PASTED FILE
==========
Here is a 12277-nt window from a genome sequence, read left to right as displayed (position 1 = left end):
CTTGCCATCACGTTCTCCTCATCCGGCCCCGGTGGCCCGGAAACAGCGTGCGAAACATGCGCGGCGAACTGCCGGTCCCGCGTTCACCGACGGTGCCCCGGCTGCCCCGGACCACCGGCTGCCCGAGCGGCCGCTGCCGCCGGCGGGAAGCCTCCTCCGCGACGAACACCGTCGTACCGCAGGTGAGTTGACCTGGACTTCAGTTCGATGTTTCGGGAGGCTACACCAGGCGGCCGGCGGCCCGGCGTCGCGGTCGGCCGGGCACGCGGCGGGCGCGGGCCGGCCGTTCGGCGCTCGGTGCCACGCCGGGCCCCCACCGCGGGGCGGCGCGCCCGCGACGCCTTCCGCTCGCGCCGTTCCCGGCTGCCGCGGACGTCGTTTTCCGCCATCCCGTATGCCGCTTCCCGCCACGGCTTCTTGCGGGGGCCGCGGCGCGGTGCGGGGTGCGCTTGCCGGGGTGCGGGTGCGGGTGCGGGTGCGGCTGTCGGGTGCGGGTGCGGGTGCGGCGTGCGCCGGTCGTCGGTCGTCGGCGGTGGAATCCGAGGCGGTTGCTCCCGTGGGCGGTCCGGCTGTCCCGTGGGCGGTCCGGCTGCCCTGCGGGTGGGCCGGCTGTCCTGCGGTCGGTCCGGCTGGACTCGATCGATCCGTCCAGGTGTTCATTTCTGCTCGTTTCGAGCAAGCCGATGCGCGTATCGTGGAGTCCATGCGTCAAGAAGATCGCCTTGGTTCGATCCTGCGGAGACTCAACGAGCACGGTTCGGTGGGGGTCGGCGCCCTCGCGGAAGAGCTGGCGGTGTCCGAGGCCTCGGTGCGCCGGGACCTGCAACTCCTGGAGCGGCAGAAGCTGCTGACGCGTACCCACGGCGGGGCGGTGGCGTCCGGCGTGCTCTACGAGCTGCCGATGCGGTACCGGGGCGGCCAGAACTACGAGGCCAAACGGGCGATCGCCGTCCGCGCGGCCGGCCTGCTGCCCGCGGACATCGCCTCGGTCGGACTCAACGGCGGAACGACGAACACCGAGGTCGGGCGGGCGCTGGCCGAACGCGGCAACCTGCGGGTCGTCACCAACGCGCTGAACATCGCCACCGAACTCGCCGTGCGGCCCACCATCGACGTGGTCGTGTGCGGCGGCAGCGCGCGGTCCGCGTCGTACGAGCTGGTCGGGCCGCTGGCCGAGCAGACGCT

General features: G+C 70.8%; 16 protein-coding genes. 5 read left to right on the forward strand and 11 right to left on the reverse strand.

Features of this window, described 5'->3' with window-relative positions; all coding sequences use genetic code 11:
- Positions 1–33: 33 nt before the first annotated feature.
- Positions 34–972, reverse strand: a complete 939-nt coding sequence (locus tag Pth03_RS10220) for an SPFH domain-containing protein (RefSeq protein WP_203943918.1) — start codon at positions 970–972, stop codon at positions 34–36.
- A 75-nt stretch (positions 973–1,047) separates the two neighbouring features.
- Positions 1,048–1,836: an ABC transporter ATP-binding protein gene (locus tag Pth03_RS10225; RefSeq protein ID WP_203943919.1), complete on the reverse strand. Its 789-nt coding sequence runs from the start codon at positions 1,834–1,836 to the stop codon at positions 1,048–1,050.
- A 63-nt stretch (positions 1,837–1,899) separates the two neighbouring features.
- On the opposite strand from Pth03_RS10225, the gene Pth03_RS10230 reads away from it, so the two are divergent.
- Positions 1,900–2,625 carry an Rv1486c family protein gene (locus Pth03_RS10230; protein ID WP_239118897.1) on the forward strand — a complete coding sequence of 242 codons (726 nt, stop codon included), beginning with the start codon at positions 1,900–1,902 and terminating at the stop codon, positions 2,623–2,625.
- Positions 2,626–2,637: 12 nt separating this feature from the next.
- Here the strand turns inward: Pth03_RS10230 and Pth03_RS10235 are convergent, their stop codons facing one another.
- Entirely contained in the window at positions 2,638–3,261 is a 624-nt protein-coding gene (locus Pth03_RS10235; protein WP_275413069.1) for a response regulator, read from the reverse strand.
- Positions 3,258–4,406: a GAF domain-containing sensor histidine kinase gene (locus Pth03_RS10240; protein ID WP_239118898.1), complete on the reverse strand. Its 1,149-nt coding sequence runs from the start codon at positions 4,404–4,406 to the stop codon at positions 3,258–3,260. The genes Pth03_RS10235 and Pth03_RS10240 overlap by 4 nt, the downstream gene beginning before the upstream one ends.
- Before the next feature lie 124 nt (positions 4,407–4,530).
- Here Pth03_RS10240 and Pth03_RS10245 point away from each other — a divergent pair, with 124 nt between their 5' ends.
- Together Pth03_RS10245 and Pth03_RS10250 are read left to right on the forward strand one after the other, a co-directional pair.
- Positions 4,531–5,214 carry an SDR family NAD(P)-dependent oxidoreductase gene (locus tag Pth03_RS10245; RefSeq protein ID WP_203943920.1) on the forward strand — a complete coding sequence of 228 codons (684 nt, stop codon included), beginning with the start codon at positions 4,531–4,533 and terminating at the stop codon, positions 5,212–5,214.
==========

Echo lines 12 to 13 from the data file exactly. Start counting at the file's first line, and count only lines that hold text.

- Positions 2,626–2,637: 12 nt separating this feature from the next.
- Here the strand turns inward: Pth03_RS10230 and Pth03_RS10235 are convergent, their stop codons facing one another.